How Did I Lose My Annoyances?
To feel annoyed is a choice. I just choose not to, nowadays, and peace and contentment arise ... aaah!
What really annoys me is but a shrunken violet from the once-flourishing garden of weeds I used to tend.
You see, the list of things I used to be really annoyed about went on and on, like a pub singer who doesn’t know he can’t sing. Like the hydra, I’d kill one regret or annoyance and another two would spring up, taunting my angered mind.
Then something happened. It wasn’t sudden. It crept up like moss growing behind the bathroom taps; I suddenly looked and it was there – had long been there – and I’d smile for this was not moss but was space. One might call it peace. Or contentment.
It was like looking out to sea where the ocean melds into the sky and all is one. Then clouds come over and the horizon suddenly appears, as if by magic. There were moments when nothing annoyed me; whole empty moments that were clearly distinguishable from the other non-space moments. A horizon arose.
One cannot put it down to age as contentment comes not upon all old people. Perhaps it’s the batterings from life but there’s many a battered veteran of life whose become embittered, annoyed, not content. Perhaps it’s the many, varied spiritual practises I’ve indulged in – reading, listening, meditating, forgiving, workshopping – but many’s the “spiritual” being who still bears as many the scars and grudges as he once had.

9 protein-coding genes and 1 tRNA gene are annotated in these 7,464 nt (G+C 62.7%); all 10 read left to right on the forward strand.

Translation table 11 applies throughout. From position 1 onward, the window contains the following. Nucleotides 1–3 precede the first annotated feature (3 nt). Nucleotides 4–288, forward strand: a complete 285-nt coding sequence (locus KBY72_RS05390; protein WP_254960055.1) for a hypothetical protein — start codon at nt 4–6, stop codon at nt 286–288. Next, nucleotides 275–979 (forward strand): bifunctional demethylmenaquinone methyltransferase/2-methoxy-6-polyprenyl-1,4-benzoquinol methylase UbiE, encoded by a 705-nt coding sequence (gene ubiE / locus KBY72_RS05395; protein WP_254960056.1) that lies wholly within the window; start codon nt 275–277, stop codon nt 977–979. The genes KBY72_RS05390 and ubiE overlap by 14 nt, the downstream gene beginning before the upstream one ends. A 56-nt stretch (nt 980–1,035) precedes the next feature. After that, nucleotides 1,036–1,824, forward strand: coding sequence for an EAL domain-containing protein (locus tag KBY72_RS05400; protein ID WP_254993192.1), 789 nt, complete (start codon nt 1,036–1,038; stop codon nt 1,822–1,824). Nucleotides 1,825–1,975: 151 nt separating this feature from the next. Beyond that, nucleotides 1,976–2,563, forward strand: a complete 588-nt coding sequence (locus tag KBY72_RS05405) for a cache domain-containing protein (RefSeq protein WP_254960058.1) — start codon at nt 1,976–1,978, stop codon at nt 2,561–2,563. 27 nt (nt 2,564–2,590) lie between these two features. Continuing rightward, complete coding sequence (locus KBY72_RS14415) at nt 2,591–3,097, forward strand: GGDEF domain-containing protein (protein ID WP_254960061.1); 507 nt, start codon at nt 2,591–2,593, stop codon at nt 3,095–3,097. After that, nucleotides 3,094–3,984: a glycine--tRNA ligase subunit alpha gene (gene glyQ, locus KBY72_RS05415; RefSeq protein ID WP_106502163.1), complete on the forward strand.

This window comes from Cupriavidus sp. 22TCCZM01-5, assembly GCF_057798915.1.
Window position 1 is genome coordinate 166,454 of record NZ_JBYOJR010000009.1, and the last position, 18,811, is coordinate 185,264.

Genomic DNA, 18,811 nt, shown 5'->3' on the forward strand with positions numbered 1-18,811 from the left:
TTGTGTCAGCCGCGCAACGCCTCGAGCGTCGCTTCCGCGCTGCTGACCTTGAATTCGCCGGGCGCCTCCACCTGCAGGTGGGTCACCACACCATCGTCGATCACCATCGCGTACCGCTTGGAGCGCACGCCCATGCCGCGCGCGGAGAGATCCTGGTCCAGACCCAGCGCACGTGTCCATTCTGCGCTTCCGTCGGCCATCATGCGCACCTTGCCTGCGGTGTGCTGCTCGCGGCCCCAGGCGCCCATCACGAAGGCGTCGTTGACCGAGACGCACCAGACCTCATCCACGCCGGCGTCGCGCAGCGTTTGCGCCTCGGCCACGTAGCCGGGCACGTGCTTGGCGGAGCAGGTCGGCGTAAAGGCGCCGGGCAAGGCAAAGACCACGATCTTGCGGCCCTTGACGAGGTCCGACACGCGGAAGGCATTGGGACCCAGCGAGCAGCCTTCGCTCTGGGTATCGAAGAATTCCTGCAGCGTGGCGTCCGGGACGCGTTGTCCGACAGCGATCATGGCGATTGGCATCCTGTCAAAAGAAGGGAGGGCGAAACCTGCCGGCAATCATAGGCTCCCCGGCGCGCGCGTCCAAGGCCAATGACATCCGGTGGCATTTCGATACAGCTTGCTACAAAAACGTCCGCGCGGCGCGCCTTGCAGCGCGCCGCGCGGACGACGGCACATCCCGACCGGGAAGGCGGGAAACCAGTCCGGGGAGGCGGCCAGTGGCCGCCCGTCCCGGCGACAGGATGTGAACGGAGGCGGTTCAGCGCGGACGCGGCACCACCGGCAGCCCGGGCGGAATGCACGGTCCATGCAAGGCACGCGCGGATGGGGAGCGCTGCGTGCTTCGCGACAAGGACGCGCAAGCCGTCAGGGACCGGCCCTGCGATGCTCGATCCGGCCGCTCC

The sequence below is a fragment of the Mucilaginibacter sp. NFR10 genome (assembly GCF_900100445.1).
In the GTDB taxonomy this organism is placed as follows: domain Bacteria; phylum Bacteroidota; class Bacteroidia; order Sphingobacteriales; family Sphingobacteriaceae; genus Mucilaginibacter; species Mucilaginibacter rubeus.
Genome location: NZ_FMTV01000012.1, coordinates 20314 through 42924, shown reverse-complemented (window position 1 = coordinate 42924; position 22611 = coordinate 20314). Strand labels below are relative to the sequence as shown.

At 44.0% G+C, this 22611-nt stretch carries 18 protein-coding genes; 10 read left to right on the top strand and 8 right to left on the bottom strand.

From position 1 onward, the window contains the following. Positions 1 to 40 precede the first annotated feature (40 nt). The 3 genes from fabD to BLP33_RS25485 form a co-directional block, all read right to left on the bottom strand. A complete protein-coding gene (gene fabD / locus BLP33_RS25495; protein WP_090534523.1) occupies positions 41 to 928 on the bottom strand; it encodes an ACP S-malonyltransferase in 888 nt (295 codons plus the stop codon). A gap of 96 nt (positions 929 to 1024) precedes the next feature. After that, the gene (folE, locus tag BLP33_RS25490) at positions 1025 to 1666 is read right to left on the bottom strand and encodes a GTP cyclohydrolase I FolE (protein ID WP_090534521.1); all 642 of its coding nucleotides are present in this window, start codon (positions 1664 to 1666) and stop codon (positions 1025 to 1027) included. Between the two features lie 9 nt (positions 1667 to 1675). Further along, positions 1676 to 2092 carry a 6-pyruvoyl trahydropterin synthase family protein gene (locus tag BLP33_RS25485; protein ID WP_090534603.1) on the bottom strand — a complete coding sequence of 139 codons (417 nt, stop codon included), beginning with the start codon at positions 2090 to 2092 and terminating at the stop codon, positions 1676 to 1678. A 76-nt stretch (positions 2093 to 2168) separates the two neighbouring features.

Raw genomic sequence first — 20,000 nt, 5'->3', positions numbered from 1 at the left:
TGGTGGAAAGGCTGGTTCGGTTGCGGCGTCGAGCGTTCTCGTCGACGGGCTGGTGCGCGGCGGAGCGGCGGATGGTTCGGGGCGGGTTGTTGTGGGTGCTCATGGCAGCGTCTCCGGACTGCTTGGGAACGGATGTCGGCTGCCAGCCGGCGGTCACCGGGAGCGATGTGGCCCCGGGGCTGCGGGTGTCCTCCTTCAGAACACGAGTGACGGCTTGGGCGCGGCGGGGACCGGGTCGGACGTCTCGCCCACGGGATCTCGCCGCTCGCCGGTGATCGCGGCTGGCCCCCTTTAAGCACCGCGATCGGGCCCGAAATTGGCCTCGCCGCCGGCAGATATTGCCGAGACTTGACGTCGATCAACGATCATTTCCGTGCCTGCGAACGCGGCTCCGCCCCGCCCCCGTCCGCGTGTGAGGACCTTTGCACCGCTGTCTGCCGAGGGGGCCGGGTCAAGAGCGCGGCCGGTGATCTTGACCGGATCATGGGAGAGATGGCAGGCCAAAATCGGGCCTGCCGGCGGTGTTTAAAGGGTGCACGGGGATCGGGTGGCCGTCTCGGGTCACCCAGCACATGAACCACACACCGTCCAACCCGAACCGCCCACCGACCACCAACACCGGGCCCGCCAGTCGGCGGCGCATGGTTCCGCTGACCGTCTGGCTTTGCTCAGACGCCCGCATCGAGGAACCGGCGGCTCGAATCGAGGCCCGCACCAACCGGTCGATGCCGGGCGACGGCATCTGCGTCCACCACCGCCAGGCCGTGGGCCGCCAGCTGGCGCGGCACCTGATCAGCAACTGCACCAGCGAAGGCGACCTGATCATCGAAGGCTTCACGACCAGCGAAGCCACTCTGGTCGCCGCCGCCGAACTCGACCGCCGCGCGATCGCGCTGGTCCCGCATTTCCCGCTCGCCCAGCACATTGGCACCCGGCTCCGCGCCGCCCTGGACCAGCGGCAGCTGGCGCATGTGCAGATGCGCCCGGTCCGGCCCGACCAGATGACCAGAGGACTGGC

I’ve had everything broken – bones, heart, confidences, bank accounts, businesses, promises, beliefs – just like everyone else.
So, perhaps it’s in my genes, that it was destiny, and I was one of the lucky ones who learned to let go … or one of the lazy ones who couldn’t be arsed dragging his past along behind him.
Then maybe it’s not the one thing that happened to me, happened by me, but a thousand tiny steps that had me ending up where I couldn’t imagine being, couldn’t imagine existing.
To misquote the Zen Buddhists, “Before enlightenment, having annoyances. After enlightenment, having annoyances … but not being annoyed by them.” Things don’t stop happening but we do. We choose, among the hundred annoyances on any given day, which ones we will react to. We choose. We realise we can choose and, sometimes, we forget and that old hair-trigger is back. But it’s soon gone.
We’re sitting on a park bench, watching the runners and walkers passing by. Time was when my certain mind, knowing everything, followed everyone, commenting about their weight, gait and fate. Judgement, judgement, judgement. But I now sit on that old park bench with the full certainty that I know nothing and I need know nothing. The world passes by, gets annoyed at itself and I smile … most of the time.
Laziness and/or contentment kick in and they’re gone. Another moment of peace. Contentment.
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